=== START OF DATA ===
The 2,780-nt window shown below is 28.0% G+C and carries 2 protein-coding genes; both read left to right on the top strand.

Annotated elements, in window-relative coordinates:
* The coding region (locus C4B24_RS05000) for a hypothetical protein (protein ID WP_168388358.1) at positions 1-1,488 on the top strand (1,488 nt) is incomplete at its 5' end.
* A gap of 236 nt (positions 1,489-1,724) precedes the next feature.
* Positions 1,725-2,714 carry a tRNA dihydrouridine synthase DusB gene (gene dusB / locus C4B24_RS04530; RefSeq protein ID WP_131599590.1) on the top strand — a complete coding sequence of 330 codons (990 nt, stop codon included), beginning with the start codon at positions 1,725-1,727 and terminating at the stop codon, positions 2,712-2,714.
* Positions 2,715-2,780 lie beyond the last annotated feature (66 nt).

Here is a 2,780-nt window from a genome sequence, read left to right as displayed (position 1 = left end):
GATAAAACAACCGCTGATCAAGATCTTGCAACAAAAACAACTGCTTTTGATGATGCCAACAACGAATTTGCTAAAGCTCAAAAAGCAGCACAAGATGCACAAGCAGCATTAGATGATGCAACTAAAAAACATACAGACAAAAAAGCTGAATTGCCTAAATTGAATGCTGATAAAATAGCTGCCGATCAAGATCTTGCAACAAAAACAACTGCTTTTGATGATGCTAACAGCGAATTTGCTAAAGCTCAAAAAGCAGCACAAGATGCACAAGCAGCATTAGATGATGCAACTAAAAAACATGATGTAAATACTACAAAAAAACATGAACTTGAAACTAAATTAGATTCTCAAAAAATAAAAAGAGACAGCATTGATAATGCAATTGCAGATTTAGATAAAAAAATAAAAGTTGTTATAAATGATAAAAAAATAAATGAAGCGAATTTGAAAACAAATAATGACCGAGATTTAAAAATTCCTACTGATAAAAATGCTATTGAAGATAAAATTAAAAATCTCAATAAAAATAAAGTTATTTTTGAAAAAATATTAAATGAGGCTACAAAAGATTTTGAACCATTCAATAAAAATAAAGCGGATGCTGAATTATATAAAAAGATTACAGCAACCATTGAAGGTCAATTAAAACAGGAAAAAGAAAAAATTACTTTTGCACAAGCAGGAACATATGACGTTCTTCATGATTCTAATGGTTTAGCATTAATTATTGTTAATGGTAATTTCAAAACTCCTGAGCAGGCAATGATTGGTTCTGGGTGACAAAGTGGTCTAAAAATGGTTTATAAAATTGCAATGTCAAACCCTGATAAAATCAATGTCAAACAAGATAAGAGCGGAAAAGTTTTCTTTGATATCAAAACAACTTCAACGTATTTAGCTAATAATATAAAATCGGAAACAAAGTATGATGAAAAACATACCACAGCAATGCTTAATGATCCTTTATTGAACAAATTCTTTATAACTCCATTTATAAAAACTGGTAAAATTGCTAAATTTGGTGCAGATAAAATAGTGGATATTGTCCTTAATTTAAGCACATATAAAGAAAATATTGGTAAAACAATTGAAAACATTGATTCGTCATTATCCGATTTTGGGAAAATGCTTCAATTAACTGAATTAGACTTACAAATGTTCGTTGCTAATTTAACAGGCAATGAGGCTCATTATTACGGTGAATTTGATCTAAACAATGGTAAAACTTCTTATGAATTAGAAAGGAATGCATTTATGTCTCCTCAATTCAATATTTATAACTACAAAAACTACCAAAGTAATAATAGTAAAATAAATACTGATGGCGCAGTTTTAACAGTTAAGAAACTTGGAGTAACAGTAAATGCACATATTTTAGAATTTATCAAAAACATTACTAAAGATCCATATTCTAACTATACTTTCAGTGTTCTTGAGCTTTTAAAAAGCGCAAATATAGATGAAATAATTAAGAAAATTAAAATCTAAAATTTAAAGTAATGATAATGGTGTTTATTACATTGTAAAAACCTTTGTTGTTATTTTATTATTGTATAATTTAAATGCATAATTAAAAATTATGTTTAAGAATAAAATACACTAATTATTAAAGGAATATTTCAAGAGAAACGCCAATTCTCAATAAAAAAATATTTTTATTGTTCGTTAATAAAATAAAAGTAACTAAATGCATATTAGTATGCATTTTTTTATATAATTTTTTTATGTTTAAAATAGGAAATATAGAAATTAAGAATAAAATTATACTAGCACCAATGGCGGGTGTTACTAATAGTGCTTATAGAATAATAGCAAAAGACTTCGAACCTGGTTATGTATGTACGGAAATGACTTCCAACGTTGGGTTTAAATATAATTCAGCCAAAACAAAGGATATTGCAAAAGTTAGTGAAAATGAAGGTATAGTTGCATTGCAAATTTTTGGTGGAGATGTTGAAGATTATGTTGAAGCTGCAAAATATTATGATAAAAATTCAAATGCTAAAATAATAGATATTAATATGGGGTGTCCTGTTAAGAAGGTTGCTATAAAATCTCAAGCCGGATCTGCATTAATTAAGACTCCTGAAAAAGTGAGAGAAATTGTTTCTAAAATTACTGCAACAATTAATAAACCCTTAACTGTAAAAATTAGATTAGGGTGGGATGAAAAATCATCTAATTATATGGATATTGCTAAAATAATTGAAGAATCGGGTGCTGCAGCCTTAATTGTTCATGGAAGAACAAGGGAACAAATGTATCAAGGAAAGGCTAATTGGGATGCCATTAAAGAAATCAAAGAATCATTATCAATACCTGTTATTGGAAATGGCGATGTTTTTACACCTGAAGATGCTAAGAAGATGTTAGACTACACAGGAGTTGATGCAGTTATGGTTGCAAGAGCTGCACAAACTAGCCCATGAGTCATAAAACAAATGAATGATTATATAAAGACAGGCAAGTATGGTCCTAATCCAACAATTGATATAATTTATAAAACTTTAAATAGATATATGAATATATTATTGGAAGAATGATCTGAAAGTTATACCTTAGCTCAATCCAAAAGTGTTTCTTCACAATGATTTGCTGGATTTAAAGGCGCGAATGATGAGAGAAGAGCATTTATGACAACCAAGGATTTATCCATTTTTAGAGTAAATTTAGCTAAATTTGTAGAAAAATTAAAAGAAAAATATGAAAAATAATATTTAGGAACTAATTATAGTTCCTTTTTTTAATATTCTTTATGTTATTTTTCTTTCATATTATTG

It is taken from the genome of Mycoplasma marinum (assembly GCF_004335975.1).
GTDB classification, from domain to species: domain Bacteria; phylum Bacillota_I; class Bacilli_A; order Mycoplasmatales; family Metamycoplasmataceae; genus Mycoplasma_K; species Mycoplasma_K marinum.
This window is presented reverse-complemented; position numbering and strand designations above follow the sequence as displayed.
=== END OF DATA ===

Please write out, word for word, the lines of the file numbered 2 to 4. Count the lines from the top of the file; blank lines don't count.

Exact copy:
Annotated elements, in window-relative coordinates:
* The coding region (locus C4B24_RS05000) for a hypothetical protein (protein ID WP_168388358.1) at positions 1-1,488 on the top strand (1,488 nt) is incomplete at its 5' end.
* A gap of 236 nt (positions 1,489-1,724) precedes the next feature.